Sp. Pl. 1: 336. 1753. 1753
Plants annual, rarely biennial [perennial], glabrous or nearly so, with fusiform vertical root. Stems branched from base or near base, occasionally simple, slender, 5–50 cm. Leaves: ocrea deciduous or partially persistent; blade spatulate, lanceolate, or ovate-lanceolate, 1–5(–8) × (0.5–)1–2.5 cm, base cuneate, rarely rounded, margins normally entire, flat, apex obtuse. Inflorescences terminal, simple, racemose, occupying most of stem, interrupted, linear. Pedicels usually distinctly heteromorphic (much thickened distally), 4–7(–10) mm; others less than 4 mm. Flowers 2–3(–4) in lax clusters (reduced whorls); inner tepals variable, often heteromorphic, triangular, narrowly triangular, ligulate, or ovate-oblong, (1.5–)2–4(–5) × (0.5–)1–3 mm (excluding teeth), base truncate, margins usually dentate, sometimes entire, apex obtuse or acute, usually not hooked, teeth 2–4(–8), at each side of margins, slender, straight or hooked, 0.3–1 mm; tubercles absent, or 3, usually represented by minute swellings barely recognizable as tubercles. Achenes brown to dark brown, 1.3–2.3 × 0.7–1.4 mm. 2n = 16.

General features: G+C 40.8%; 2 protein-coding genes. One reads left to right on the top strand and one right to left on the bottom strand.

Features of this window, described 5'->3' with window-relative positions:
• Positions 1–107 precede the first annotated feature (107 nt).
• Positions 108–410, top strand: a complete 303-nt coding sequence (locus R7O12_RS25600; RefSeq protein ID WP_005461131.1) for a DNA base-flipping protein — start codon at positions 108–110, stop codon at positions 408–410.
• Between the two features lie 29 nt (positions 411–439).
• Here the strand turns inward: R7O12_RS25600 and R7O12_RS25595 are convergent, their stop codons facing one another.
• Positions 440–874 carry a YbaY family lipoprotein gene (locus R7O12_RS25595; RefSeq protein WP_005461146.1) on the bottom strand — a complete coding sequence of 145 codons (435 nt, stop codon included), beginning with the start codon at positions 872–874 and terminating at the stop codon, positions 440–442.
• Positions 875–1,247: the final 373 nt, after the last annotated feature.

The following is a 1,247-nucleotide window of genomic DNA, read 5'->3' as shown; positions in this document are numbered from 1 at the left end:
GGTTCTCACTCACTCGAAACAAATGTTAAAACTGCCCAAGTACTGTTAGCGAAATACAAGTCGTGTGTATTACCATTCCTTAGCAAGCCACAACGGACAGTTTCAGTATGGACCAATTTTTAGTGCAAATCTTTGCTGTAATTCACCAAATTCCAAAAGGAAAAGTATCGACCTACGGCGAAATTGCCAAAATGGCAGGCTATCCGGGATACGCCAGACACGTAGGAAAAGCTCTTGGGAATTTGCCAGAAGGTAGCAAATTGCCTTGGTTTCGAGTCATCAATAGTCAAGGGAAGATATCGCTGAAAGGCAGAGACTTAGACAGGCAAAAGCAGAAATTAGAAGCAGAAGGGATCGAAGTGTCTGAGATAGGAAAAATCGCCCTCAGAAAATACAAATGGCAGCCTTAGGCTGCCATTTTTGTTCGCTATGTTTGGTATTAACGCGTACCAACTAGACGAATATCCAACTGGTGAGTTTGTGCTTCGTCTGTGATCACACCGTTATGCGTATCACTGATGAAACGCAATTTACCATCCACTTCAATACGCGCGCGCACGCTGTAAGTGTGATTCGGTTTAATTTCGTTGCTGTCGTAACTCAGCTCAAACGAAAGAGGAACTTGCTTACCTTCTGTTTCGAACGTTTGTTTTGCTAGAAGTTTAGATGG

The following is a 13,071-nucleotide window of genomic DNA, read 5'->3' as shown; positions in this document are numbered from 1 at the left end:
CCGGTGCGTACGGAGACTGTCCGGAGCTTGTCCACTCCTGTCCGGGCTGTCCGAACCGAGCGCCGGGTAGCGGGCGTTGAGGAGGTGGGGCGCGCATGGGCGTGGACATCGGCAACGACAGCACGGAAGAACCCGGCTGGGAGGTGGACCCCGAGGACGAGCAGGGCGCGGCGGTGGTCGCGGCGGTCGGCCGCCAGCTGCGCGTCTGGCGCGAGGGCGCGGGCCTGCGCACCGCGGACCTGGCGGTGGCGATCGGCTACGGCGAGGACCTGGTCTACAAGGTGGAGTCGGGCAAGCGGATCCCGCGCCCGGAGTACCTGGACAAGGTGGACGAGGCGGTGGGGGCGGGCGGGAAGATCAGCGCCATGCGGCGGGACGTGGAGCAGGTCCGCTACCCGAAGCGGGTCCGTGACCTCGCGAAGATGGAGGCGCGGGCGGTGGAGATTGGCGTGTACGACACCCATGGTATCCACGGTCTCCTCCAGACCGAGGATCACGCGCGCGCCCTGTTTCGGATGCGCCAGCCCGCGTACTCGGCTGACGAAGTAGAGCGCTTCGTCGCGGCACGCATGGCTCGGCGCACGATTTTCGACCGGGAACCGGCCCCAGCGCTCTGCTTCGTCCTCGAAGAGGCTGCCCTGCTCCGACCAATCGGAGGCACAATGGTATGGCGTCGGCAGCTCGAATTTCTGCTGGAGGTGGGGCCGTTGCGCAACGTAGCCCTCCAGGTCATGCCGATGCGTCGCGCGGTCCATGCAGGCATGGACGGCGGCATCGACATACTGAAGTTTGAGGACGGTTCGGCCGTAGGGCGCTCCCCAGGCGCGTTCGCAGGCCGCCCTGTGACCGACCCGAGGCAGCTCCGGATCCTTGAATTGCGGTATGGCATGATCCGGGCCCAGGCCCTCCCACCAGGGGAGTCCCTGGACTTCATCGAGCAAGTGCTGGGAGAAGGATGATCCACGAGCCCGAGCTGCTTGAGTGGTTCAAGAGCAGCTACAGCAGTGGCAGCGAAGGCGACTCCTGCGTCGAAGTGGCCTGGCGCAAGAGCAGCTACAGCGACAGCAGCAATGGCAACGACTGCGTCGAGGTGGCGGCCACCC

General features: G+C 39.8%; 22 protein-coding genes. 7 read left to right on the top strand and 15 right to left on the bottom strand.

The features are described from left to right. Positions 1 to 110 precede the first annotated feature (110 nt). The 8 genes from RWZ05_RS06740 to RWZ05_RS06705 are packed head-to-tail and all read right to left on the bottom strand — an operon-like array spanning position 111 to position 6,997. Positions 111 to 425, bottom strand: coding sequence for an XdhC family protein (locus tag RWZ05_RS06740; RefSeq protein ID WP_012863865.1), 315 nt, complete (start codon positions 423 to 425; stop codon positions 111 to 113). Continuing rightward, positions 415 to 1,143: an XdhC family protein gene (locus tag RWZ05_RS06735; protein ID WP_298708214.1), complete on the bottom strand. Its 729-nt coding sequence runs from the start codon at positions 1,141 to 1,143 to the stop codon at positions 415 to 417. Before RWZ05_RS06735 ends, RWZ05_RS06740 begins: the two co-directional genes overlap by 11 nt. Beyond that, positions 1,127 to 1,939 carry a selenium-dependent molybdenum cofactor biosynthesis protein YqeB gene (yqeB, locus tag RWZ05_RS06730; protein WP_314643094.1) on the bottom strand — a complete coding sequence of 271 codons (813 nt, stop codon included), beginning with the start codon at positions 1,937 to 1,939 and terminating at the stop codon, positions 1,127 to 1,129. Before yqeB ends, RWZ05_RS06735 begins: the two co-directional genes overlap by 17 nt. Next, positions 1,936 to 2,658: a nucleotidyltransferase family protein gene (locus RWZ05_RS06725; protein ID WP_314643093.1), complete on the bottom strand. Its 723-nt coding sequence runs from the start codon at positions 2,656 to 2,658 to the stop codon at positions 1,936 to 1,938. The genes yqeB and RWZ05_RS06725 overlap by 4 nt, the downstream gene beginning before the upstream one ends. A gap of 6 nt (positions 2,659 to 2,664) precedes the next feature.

Phenology: Flowering summer.
Habitat: Ruderal habitats, ballast grounds
Elevation: 0 m
Introduced; La., s Europe, w Asia, n Africa, occasionally introduced in other regions.
Rumex bucephalophorus is a polymorphic species, especially within its native range. K. H. Rechinger (1939, 1964) and J. R. Press (1988) recognized several subspecies, but no attempt has been made to distinguish infraspecific taxa among the limited North American materials. This species occurs in the flora area as an uncommon, casual alien. It has the potential to naturalize in the southern United States, especially in coastal regions from the Carolinas to Texas, and in California.